Isinglass, the most common fish product used, is obtained from the dried swim bladders of fish. It is used as a clarification agent in wines.

Milk and Milk products

This is used when milk has been used in fining a wine.

Added sulphites

Sulpher is added to most wines. It is a synthetic compound, but it is also produced naturally by yeast in the fermentation process. It is added to stabilise wines so they can be stored and kept without spoiling. Many people are allergic to sulphur, so it can only be addd to a level of 250ppm.

Tree nuts and sesame seeds

Tannin is sometimes added to wines. Again tannin occurs naturally, but sometimes more is needed. It is often made from tree nuts and or sesame seeds.

Again , what strikes me as interesting in regards to the labelling debate is why should only these allergens be labeled and not all additives used, as we see in food products? I understand that these allergens can potentially harm someone who comes in to contact with them, but why are we not given the choice as a consumer to know beyond these allergens, the additives used in making a wine?

What do you think?

Interview with Dan Simmons. Part 2

B: Do you think Natural wine is a trend in Australia?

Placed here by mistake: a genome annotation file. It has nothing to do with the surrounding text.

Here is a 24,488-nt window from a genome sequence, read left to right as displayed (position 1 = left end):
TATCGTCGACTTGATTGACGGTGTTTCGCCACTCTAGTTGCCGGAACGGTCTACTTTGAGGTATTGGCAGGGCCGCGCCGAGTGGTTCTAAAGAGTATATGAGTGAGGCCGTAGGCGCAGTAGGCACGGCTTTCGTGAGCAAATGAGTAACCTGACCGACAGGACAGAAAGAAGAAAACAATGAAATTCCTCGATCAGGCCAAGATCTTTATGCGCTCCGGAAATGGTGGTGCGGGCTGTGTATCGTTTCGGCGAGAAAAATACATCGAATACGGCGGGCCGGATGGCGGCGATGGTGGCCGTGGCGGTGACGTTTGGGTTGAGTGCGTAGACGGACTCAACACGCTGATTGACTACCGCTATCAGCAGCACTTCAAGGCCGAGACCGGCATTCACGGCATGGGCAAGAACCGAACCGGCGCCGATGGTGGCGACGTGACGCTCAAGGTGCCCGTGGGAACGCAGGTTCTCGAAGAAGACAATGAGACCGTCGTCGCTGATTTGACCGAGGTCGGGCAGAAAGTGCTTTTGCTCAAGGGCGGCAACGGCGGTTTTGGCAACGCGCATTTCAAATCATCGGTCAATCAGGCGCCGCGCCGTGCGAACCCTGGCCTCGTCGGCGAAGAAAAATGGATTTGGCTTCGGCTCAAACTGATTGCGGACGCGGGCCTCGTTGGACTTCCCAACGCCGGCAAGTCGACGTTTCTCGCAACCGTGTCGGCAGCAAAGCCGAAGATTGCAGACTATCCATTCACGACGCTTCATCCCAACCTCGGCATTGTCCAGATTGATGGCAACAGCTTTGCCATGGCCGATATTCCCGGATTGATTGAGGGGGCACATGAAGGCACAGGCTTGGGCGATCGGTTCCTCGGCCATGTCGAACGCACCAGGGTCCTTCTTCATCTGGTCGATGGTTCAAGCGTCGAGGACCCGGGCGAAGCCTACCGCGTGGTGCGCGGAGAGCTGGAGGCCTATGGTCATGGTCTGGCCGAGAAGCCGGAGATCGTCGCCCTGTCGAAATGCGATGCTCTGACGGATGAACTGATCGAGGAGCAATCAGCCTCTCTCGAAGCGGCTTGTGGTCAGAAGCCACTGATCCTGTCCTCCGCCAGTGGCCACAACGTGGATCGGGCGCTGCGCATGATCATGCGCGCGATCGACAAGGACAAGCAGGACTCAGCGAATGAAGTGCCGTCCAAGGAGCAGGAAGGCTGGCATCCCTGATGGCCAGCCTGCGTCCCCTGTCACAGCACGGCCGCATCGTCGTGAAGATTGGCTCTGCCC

D: Natural wines as a trend I feel need to be governed. For instance you and me Bruno could go and buy a tonne of fruit, regardless of how it’s been grown. It could be un sustainable, we could buy that fruit, not have a clue what we are doing with it, throw a natural label on it and get a positive sale, because that seems to be what’s on trend at the moment. Lets be honest, bad wine, is bad wine. The natural wine movement is nothing new. I think there is a problem with natural wines, where they are led down the wrong path, and they can be used towards a fault. Say an air of brett or VA (volitile acid) can do something quite interesting to the wines, as long as it’s controlled. This is opposed to an unforgivable fault, like mousiness, making the wine tired and done. When it is not controlled, this the side of natural wine I see that needs to be moved along. The conventional side of winemaking is not sustainable. We talk about sustainable, we are here for a good time, not necessarily a long time, particularly with the way we are treating the world in terms of agriculture. The way we eat and the way we drink, we are stripping too much and not really giving back to the environment. I think that’s the best thing surrounding natural wines, that it is all about putting things in to your body that aren’t going to harm you, and are not going to harm the environment, that’s one the key points of natural wines that needs to stay, and certainly isn’t a trend